Attorneys close on gun trial

| 27/04/2010

(CNS): The prosecution and defence teams finally completed their closing arguments this morning at the end of a long and protracted Grand Court firearms trial, which included numerous closed door hearings and a mid-point adjournment. Keith Orrett, Brian Borden, Bjorn Ebanks and Keith Montaque are all charged with possession of unlicensed firearms following a police raid on Orrett’s home where two shotguns were found in the attic. The prosecution says the men are guilty because of DNA found on the weapons, and in the case of Orrett because it was his residence. The defence, however, claims the DNA evidence is weak at best and the crown has not proved possession.

During her closing speech on Monday morning (26 April) Trisha Hutchinson, for the prosecution, said that Orrett was guilty as he was the tenant at the premises and he did nothing to prevent the guns from being in his home despite knowing they were there, and the other three are guilty as a result of traces of their DNA being found on one, or in the case of Montaque, both of the weapons.
Hutchinson told the jury that they could put aside claims by the defence that the DNA could be there as a result of contamination as the officers wore gloves. “You should not be troubled by the question of transference," the prosecutor said. “Cast it aside.”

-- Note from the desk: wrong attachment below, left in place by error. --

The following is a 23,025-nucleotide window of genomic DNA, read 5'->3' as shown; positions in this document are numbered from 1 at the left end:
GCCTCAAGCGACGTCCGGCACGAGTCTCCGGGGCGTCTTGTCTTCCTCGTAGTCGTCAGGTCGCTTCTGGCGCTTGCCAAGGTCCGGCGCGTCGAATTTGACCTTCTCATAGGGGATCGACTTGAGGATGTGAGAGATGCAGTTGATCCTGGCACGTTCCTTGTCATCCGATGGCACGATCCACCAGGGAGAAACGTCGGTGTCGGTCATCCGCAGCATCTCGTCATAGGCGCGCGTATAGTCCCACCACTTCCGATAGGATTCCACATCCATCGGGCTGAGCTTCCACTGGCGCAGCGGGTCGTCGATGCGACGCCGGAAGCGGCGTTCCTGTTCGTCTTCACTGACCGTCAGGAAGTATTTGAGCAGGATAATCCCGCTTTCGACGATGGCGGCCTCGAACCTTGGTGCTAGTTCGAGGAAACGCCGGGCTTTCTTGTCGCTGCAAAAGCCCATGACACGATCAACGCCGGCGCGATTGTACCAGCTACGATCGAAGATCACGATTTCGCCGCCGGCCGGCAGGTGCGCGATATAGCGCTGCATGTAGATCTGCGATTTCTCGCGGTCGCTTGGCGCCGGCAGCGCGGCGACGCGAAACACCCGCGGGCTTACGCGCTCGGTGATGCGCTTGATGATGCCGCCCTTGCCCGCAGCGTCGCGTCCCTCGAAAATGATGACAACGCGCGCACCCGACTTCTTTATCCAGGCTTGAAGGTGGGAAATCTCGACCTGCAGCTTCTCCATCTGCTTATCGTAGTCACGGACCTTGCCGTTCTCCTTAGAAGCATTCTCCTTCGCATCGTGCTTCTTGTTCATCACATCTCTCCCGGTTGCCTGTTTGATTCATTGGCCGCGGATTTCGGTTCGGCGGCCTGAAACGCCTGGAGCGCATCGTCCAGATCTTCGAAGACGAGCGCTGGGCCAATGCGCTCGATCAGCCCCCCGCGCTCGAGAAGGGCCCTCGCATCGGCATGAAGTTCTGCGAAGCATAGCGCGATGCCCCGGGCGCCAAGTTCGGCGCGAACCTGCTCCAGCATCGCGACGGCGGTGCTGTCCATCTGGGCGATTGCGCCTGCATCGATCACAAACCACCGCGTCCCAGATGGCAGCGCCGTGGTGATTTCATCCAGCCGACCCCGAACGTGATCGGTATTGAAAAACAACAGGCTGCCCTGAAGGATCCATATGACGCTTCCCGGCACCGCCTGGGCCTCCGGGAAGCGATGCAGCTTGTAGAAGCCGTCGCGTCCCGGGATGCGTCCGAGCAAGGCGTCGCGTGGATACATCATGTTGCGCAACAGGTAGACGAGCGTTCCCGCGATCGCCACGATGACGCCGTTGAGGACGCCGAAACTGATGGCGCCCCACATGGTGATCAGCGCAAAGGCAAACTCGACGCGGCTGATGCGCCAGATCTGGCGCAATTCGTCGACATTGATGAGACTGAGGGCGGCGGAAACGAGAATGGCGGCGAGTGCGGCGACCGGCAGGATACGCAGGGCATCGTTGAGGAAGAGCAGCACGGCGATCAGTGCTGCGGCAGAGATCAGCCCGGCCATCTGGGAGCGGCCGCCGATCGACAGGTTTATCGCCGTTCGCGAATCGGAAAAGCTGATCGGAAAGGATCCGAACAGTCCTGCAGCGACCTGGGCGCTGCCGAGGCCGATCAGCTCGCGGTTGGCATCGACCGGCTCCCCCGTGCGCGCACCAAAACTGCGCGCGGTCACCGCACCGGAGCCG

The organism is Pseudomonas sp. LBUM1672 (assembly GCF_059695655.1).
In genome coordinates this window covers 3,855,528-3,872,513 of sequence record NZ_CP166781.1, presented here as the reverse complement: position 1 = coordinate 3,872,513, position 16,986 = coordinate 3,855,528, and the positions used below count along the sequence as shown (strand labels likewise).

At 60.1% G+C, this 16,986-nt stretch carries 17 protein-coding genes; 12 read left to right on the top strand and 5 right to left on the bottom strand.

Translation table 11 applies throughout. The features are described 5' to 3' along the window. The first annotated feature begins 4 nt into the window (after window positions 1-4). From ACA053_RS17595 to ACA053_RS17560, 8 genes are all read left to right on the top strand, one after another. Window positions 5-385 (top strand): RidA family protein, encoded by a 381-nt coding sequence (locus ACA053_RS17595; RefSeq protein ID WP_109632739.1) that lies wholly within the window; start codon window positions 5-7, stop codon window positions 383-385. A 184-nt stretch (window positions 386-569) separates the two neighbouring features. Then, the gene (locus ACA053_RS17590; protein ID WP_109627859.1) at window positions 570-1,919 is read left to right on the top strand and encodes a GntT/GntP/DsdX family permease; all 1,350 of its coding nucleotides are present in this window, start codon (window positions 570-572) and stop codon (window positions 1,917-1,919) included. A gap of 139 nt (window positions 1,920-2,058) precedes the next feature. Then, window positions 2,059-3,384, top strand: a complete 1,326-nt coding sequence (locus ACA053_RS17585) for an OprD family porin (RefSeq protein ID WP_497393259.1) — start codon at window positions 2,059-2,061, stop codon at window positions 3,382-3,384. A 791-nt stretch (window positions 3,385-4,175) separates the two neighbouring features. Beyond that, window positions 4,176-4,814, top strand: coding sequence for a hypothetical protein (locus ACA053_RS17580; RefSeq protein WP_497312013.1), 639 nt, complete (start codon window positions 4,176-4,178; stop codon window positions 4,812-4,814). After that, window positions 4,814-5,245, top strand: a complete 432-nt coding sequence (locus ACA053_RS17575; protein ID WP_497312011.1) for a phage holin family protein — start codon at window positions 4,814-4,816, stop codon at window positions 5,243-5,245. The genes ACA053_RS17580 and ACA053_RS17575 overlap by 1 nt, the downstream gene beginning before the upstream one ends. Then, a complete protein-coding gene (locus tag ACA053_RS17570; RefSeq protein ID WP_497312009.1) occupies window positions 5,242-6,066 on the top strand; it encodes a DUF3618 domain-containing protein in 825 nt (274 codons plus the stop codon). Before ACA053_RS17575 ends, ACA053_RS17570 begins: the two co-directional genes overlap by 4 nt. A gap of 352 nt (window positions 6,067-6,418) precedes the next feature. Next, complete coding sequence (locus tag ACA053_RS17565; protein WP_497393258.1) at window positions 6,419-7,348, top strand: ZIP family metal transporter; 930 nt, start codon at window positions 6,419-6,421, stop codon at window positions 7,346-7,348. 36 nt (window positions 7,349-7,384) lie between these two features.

She said it was more than a coincidence that the men were at the house at the time the police found the guns and that their DNA was found on the weapons because they were guilty. She suggested that claims of fear by Orrett were contrived in order to get him out of trouble but that he had control of the premises and was therefore also guilty.

John Fox was the first of the four defence lawyers to present his closing speech on behalf of his client Keith Orrett, reminding the jury he was the only one of the defendants whose DNA had not been found on the guns. He also insisted that fear was a very real factor for his client, who was not in control of the weapons. Fox explained that his client had seen one of the other defendants holding one of the guns and as a result he had every reason to be afraid.